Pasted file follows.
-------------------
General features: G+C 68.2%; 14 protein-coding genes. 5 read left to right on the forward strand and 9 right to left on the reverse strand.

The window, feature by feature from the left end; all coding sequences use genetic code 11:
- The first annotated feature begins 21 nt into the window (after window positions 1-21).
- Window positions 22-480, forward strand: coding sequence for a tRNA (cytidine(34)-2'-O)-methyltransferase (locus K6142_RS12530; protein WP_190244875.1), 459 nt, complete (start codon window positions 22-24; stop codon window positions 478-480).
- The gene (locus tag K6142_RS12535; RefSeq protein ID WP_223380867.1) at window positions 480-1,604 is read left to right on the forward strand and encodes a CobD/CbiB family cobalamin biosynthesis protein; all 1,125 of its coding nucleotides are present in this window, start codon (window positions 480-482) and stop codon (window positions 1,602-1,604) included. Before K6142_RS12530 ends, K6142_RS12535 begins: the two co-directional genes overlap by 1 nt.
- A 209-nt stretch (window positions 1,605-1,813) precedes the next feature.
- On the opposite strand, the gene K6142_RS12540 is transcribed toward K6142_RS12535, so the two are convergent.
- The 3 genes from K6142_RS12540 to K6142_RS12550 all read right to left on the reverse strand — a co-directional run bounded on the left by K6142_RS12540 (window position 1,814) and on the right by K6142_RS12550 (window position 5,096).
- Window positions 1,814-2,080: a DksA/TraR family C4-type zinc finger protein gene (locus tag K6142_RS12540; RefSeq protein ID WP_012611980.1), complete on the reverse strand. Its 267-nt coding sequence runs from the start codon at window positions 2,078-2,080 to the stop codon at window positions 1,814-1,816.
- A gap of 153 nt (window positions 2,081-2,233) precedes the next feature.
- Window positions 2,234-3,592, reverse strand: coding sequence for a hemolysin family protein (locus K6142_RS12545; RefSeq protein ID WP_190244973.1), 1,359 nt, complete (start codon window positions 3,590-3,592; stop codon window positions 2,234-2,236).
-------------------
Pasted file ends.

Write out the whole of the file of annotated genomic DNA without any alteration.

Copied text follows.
General features: G+C 68.2%; 14 protein-coding genes. 5 read left to right on the forward strand and 9 right to left on the reverse strand.

The window, feature by feature from the left end; all coding sequences use genetic code 11:
- The first annotated feature begins 21 nt into the window (after window positions 1-21).
- Window positions 22-480, forward strand: coding sequence for a tRNA (cytidine(34)-2'-O)-methyltransferase (locus K6142_RS12530; protein WP_190244875.1), 459 nt, complete (start codon window positions 22-24; stop codon window positions 478-480).
- The gene (locus tag K6142_RS12535; RefSeq protein ID WP_223380867.1) at window positions 480-1,604 is read left to right on the forward strand and encodes a CobD/CbiB family cobalamin biosynthesis protein; all 1,125 of its coding nucleotides are present in this window, start codon (window positions 480-482) and stop codon (window positions 1,602-1,604) included. Before K6142_RS12530 ends, K6142_RS12535 begins: the two co-directional genes overlap by 1 nt.
- A 209-nt stretch (window positions 1,605-1,813) precedes the next feature.
- On the opposite strand, the gene K6142_RS12540 is transcribed toward K6142_RS12535, so the two are convergent.
- The 3 genes from K6142_RS12540 to K6142_RS12550 all read right to left on the reverse strand — a co-directional run bounded on the left by K6142_RS12540 (window position 1,814) and on the right by K6142_RS12550 (window position 5,096).
- Window positions 1,814-2,080: a DksA/TraR family C4-type zinc finger protein gene (locus tag K6142_RS12540; RefSeq protein ID WP_012611980.1), complete on the reverse strand. Its 267-nt coding sequence runs from the start codon at window positions 2,078-2,080 to the stop codon at window positions 1,814-1,816.
- A gap of 153 nt (window positions 2,081-2,233) precedes the next feature.
- Window positions 2,234-3,592, reverse strand: coding sequence for a hemolysin family protein (locus K6142_RS12545; RefSeq protein ID WP_190244973.1), 1,359 nt, complete (start codon window positions 3,590-3,592; stop codon window positions 2,234-2,236).